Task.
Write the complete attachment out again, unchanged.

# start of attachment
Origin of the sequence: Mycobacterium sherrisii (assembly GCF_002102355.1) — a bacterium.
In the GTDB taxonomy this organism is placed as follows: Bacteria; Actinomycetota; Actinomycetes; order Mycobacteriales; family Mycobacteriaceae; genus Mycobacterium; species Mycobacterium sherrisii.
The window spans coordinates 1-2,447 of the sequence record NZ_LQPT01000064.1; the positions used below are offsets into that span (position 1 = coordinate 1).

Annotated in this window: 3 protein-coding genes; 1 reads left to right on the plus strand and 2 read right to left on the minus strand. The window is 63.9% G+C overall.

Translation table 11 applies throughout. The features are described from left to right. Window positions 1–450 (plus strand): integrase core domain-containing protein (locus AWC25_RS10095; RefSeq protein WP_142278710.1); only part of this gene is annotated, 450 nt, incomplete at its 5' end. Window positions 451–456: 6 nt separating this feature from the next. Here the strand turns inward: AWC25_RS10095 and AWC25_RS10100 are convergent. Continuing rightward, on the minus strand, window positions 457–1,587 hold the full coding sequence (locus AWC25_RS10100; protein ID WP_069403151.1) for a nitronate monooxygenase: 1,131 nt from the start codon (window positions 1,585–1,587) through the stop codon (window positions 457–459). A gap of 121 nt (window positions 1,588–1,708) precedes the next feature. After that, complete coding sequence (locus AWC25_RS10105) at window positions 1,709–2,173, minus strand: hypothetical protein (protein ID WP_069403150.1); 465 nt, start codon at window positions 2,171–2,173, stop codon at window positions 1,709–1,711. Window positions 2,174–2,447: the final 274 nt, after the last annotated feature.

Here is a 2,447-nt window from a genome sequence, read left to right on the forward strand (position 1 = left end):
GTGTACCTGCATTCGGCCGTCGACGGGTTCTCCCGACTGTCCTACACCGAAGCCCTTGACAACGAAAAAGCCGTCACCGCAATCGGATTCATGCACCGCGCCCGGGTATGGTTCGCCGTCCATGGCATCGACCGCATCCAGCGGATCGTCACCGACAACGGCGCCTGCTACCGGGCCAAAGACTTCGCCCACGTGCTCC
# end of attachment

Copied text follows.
Origin of the sequence: Mycobacterium sherrisii (assembly GCF_002102355.1) — a bacterium.
In the GTDB taxonomy this organism is placed as follows: Bacteria; Actinomycetota; Actinomycetes; order Mycobacteriales; family Mycobacteriaceae; genus Mycobacterium; species Mycobacterium sherrisii.
The window spans coordinates 1-2,447 of the sequence record NZ_LQPT01000064.1; the positions used below are offsets into that span (position 1 = coordinate 1).

Annotated in this window: 3 protein-coding genes; 1 reads left to right on the plus strand and 2 read right to left on the minus strand. The window is 63.9% G+C overall.

Translation table 11 applies throughout. The features are described from left to right. Window positions 1–450 (plus strand): integrase core domain-containing protein (locus AWC25_RS10095; RefSeq protein WP_142278710.1); only part of this gene is annotated, 450 nt, incomplete at its 5' end. Window positions 451–456: 6 nt separating this feature from the next. Here the strand turns inward: AWC25_RS10095 and AWC25_RS10100 are convergent. Continuing rightward, on the minus strand, window positions 457–1,587 hold the full coding sequence (locus AWC25_RS10100; protein ID WP_069403151.1) for a nitronate monooxygenase: 1,131 nt from the start codon (window positions 1,585–1,587) through the stop codon (window positions 457–459). A gap of 121 nt (window positions 1,588–1,708) precedes the next feature. After that, complete coding sequence (locus AWC25_RS10105) at window positions 1,709–2,173, minus strand: hypothetical protein (protein ID WP_069403150.1); 465 nt, start codon at window positions 2,171–2,173, stop codon at window positions 1,709–1,711. Window positions 2,174–2,447: the final 274 nt, after the last annotated feature.

Here is a 2,447-nt window from a genome sequence, read left to right on the forward strand (position 1 = left end):
GTGTACCTGCATTCGGCCGTCGACGGGTTCTCCCGACTGTCCTACACCGAAGCCCTTGACAACGAAAAAGCCGTCACCGCAATCGGATTCATGCACCGCGCCCGGGTATGGTTCGCCGTCCATGGCATCGACCGCATCCAGCGGATCGTCACCGACAACGGCGCCTGCTACCGGGCCAAAGACTTCGCCCACGTGCTCC